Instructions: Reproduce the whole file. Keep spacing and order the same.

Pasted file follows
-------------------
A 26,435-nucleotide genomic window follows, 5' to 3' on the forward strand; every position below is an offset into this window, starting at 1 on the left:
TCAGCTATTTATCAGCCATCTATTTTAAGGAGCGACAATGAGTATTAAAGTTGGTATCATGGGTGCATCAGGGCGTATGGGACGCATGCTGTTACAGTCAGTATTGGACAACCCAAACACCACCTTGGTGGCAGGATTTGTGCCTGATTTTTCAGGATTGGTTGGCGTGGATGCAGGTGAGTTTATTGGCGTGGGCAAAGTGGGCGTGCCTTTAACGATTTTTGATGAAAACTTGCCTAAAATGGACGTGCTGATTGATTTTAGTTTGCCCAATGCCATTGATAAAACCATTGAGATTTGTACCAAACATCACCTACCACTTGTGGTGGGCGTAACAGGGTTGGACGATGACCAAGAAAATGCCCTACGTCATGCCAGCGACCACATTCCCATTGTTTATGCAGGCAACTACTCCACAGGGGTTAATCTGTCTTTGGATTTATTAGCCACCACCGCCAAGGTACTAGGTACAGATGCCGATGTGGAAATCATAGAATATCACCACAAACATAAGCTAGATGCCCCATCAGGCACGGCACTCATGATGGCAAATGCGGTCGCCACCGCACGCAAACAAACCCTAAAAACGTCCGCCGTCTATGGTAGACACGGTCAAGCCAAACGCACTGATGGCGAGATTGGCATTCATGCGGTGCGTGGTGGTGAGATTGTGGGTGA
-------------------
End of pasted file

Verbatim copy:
A 26,435-nucleotide genomic window follows, 5' to 3' on the forward strand; every position below is an offset into this window, starting at 1 on the left:
TCAGCTATTTATCAGCCATCTATTTTAAGGAGCGACAATGAGTATTAAAGTTGGTATCATGGGTGCATCAGGGCGTATGGGACGCATGCTGTTACAGTCAGTATTGGACAACCCAAACACCACCTTGGTGGCAGGATTTGTGCCTGATTTTTCAGGATTGGTTGGCGTGGATGCAGGTGAGTTTATTGGCGTGGGCAAAGTGGGCGTGCCTTTAACGATTTTTGATGAAAACTTGCCTAAAATGGACGTGCTGATTGATTTTAGTTTGCCCAATGCCATTGATAAAACCATTGAGATTTGTACCAAACATCACCTACCACTTGTGGTGGGCGTAACAGGGTTGGACGATGACCAAGAAAATGCCCTACGTCATGCCAGCGACCACATTCCCATTGTTTATGCAGGCAACTACTCCACAGGGGTTAATCTGTCTTTGGATTTATTAGCCACCACCGCCAAGGTACTAGGTACAGATGCCGATGTGGAAATCATAGAATATCACCACAAACATAAGCTAGATGCCCCATCAGGCACGGCACTCATGATGGCAAATGCGGTCGCCACCGCACGCAAACAAACCCTAAAAACGTCCGCCGTCTATGGTAGACACGGTCAAGCCAAACGCACTGATGGCGAGATTGGCATTCATGCGGTGCGTGGTGGTGAGATTGTGGGTGA